Thursday, February 14, 2019

CD Odyssey Disc 1229: Eddie Vedder

I often refer to this blog as my pilot light. It isn’t my best writing, but when I’m not penning the next Great Canadian Novel, it keeps my brain engaged creatively. It takes me about an hour to knock out a review and after a hard day of using my brain for worky-work, that’s about right.

Every now and then I get an extra spurt of creative energy, as I did yesterday when I came up with a new short story. I’ll keep working on that as well, but you won’t read it here – I only give away music reviews for free. If you want my other writing, you gotta pay me.

Disc 1229 is… Ukulele Songs
Artist: Eddie Vedder

Year of Release: 2011

What’s up with the Cover? Davey Jones’ personal secretary attempts to figure out how to type up a memo for the boss when he can’t even keep the paper dry.

How I Came To Know It: I am a big Pearl Jam fan so when I read a review of this side project of Eddie Vedder’s I decided to check it out

How It Stacks Up:  I have two Eddie Vedder solo albums – this one and his soundtrack to “Into the Wild” released in 2007. Of the two, I’ll give “Ukulele Songs” the edge.

Ratings:  3 stars

Given Eddie Vedder’s love of surfing and all things Hawaii we shouldn’t be surprised that he decided to do an album full of ukulele music. We should be surprised it took this long and ended up being this good.

It would have been easy for Vedder – who isn’t lacking for cash – to mail this in as a vanity project and call it a day. Instead, he shows a true dedication to the genre, creating a set of heartfelt ukulele numbers.

The album is composed roughly of 2/3 original compositions and 1/3 traditional standards and it is a testament to Vedder’s writing that apart from songs I happened to already know, I couldn’t tell which was which. Listening to “Ukulele Songs” I hope one day some guy on a Hawaiian beach 80 years from now, playing a Vedder original, after it too had become a standard.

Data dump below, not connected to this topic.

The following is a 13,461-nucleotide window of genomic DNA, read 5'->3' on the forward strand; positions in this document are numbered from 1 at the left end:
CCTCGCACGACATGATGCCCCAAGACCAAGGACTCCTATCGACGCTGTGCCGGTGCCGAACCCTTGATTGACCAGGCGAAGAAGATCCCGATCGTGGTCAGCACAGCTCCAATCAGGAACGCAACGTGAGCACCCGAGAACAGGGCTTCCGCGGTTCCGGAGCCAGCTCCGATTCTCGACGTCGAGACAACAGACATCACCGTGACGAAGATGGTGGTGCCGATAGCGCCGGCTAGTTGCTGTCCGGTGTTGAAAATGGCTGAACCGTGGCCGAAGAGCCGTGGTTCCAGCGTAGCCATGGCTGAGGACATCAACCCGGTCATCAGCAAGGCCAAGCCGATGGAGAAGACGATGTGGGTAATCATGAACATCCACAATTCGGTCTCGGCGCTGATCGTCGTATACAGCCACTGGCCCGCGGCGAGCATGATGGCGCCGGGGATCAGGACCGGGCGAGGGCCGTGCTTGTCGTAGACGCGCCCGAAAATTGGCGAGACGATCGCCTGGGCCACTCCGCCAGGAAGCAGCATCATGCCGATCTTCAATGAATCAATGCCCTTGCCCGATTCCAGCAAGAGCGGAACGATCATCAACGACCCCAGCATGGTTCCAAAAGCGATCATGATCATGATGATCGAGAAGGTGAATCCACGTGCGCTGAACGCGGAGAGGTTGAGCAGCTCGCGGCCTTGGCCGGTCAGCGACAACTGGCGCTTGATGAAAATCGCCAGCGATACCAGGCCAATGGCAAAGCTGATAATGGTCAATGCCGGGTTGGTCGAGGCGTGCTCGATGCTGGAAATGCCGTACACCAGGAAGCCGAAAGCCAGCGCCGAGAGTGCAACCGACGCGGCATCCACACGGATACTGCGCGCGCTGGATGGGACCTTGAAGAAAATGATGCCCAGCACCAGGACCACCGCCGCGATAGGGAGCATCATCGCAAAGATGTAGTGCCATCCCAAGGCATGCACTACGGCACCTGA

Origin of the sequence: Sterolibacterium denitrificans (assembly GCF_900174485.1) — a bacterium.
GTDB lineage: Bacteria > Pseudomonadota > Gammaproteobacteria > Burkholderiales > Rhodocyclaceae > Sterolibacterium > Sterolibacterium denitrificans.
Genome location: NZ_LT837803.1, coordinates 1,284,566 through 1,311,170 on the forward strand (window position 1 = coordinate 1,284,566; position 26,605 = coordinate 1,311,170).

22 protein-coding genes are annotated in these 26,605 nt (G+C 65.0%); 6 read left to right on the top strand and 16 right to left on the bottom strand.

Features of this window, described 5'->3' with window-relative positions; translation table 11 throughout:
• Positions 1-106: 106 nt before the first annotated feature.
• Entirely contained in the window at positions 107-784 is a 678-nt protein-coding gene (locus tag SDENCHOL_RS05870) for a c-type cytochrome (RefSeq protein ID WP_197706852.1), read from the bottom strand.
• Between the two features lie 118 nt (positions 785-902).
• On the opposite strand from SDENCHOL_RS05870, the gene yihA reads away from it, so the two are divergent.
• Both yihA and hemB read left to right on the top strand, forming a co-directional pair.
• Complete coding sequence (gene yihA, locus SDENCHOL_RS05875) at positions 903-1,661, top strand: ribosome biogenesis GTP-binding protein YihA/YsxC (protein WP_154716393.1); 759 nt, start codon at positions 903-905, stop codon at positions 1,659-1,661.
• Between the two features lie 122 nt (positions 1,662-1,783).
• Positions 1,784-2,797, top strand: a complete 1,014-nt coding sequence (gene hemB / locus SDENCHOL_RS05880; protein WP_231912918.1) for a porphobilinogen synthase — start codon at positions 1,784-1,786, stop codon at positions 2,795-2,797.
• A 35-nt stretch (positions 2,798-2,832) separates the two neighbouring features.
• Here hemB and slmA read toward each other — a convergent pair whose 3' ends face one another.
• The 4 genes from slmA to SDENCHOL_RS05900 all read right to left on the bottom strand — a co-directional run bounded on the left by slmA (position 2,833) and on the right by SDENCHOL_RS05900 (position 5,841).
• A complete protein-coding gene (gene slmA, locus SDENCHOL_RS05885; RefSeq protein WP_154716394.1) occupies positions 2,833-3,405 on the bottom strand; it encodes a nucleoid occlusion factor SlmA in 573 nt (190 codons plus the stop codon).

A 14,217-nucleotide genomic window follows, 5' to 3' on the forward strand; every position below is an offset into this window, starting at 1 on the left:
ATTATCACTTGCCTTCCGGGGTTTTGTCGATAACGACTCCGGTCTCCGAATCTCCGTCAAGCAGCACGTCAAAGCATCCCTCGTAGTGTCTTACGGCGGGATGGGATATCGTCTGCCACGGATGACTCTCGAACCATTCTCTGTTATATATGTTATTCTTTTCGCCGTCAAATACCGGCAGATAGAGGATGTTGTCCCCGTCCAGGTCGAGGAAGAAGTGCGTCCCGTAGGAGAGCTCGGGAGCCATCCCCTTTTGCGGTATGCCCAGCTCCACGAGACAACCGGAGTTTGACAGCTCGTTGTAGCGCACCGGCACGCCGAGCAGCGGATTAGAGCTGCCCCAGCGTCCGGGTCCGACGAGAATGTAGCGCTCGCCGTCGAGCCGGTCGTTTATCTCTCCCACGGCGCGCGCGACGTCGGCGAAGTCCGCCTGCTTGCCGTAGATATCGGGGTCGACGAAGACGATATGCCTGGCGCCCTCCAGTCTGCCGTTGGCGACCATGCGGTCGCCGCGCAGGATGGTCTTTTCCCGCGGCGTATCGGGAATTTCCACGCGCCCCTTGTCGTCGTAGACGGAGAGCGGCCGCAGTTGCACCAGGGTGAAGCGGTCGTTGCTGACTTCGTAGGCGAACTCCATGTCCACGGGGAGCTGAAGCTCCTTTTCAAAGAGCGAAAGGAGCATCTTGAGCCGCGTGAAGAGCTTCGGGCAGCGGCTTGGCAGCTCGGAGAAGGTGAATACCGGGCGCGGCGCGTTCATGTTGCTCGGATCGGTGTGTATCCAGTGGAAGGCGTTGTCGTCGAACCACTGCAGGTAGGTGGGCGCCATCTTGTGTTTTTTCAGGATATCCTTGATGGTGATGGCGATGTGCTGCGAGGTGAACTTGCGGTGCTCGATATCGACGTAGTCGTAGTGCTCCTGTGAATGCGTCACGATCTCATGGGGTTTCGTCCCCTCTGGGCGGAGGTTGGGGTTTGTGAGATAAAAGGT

The songs have simple themes, principally around damaged love, and evoke a wistful tone that speaks of knowing heartache yet finding a way to let that grief settle comfortably around you. Vedder’s crooning are the mournful wind of loss blowing across the sand at night, and the ukulele is the campfire keeping the centre of the song warm and reassuring. It creates a beautiful balance.

Vedder remains one of rock’s great vocalists, but on “Ukulele Songs” anything too powerful would overwhelm the simple understated tone on the record. Instead, he wisely opts to let his voice gently lilt in accompaniment to his instrument of choice. His trademark vibrato is still there, but it is a bit more relaxed and sweeter than we’re used to hearing.

As for the ukulele playing, I’m no expert but it sounds competent and heartfelt, although a far cry from mastery. The tone lacks a bit of the softness around the edges overall, although on the short instrumental “Waving Palms” Vedder rises to the occasion. Other than that song he doesn’t blow me away, but he does successfully harness the light pluck the instrument needs to work its sprightly magic. Could it be better? Yes, but the authenticity of his playing is more important for these songs than any virtuosity.

The album is 16 songs long, which is at least two songs too many. The overall album length is a restrained 34 minutes but keeping your album to 14 songs maximum isn’t just about overall playing length, it is also about letting the mind focus in on each song. Here I found the combination of very short songs and the large number of them made focusing on individual tracks difficult. Maybe that was the point, but I would have preferred Vedder’s 12 best, rather than his 16 favourites.